Fatty acid-binding protein 5 (FABP5)-related signal transduction pathway in castration-resistant prostate cancer cells: a potential therapeutic target



Naeem, Abdulghani A, Abdulsamad, Saud A, Rudland, Philip S ORCID: 0000-0002-7491-0846, Malki, Mohammed I and Ke, Youqiang ORCID: 0000-0001-5341-8644
(2019) Fatty acid-binding protein 5 (FABP5)-related signal transduction pathway in castration-resistant prostate cancer cells: a potential therapeutic target. Precision Clinical Medicine, 2 (3). 192 - 196.

[img] Text
Naeem-PCM-2019.pdf - OA Published Version

Download (123kB) | Preview

Abstract

<jats:title>Abstract</jats:title> <jats:p>In this short communication, a novel fatty acid-binding protein 5 (FABP5)-related signal transduction pathway in prostate cancer is reviewed. In castration-resistant prostate cancer (CRPC) cells, the FABP5-related signal transduction pathway plays an important role during transformation of the cancer cells from androgen-dependent state to androgen-independent state. The detailed route of this signal transduction pathway can be described as follows: when FABP5 expression is increased as the increasing malignancy, excessive amounts of fatty acids from intra- and extra-cellular sources are transported into the nucleus of the cancer cells where they act as signalling molecules to stimulate their nuclear receptor peroxisome proliferator-activated receptor gamma (PPARγ). The phosphorylated or biologically activated PPARγ then modulates the expression of its downstream target regulatory genes to trigger a series of molecular events that eventually lead to enhanced tumour expansion and aggressiveness caused by an overgrowth of the cancer cells with a reduced apoptosis and an increased angiogenesis. Suppressing the FABP5-related pathway via RNA interference against FABP5 has produced a 63-fold reduction in the average size of the tumours developed from CRPC cells in nude mice, a seven-fold reduction of tumour incidence, and a 100% reduction of metastasis rate. Experimental treatments of CRPC with novel FABP5 inhibitors have successfully inhibited the malignant progression of CRPC cells both in vitro and in nude mouse. These studies suggest that FABP5-related signal transduction pathway is a novel target for therapeutic intervention of CRPC cells.</jats:p>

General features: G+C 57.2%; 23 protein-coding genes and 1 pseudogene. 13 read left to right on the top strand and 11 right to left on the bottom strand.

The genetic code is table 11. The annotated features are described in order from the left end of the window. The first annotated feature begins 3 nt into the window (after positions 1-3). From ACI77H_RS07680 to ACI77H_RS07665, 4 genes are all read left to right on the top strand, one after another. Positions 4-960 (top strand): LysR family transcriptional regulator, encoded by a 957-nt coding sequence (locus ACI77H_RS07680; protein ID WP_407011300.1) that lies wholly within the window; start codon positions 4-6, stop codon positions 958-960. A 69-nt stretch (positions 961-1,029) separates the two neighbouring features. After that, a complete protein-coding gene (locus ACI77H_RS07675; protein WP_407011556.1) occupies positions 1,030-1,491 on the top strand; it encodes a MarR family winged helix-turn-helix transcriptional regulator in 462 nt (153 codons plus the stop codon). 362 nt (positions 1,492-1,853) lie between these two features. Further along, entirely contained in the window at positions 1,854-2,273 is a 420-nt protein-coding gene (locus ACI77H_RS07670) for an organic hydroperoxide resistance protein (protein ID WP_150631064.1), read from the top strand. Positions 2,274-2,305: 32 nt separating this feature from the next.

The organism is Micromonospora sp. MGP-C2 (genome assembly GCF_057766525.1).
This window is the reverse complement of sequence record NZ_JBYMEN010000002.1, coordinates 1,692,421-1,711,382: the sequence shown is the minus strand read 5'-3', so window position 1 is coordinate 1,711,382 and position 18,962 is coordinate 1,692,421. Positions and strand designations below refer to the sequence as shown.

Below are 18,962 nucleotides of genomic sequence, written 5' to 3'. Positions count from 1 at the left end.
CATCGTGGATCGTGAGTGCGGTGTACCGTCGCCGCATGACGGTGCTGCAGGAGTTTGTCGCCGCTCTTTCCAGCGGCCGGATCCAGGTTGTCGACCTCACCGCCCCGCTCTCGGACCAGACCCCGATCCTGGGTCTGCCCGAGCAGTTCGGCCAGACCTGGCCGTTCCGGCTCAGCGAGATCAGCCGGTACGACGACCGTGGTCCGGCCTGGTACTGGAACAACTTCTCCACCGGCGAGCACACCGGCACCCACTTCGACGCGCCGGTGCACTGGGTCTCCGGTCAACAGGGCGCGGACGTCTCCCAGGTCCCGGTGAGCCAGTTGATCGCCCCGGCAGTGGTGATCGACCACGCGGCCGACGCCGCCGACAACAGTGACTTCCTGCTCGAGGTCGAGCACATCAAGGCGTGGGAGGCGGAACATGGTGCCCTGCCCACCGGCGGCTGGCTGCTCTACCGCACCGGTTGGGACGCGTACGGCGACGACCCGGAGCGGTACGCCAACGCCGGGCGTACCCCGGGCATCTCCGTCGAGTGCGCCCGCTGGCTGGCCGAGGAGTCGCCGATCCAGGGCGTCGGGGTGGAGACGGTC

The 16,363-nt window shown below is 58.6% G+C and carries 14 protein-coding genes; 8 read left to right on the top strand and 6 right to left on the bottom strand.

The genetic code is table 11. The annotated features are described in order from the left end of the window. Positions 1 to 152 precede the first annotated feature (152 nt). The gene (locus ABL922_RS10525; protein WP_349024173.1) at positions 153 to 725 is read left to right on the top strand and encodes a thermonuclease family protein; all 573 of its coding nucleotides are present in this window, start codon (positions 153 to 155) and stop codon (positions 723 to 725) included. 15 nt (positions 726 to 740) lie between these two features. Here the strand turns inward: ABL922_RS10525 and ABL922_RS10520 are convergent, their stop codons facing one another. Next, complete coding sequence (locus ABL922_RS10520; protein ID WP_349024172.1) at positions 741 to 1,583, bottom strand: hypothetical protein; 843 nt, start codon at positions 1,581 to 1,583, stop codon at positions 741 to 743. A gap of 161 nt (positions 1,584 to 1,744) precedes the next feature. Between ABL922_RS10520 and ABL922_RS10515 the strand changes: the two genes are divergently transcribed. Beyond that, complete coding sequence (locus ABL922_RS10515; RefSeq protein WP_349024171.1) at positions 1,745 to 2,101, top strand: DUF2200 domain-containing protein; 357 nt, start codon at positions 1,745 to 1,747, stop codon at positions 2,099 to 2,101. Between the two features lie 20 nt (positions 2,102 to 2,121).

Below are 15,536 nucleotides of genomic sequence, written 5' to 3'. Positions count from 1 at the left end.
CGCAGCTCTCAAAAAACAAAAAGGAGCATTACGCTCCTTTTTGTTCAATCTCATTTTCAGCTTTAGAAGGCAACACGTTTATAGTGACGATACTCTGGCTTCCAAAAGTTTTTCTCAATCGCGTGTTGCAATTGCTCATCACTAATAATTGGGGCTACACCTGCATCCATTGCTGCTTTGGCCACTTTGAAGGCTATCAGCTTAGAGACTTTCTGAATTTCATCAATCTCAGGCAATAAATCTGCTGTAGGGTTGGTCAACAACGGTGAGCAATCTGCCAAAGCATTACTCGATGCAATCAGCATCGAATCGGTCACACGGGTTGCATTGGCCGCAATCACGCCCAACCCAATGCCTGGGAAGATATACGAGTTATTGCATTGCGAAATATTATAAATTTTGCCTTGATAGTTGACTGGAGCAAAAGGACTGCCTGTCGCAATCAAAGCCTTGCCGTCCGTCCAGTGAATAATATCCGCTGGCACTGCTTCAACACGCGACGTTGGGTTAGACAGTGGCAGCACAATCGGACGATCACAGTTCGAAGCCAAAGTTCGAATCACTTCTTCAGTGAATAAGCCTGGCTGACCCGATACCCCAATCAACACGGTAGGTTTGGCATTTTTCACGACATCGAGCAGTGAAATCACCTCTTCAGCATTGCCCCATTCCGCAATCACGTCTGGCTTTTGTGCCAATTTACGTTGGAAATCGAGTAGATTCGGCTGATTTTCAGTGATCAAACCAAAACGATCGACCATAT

Item Type: Article
Depositing User: Symplectic Admin
Date Deposited: 10 Sep 2019 12:35
Last Modified: 11 Sep 2021 07:10
DOI: 10.1093/pcmedi/pbz015
URI: https://livrepository.liverpool.ac.uk/id/eprint/3054122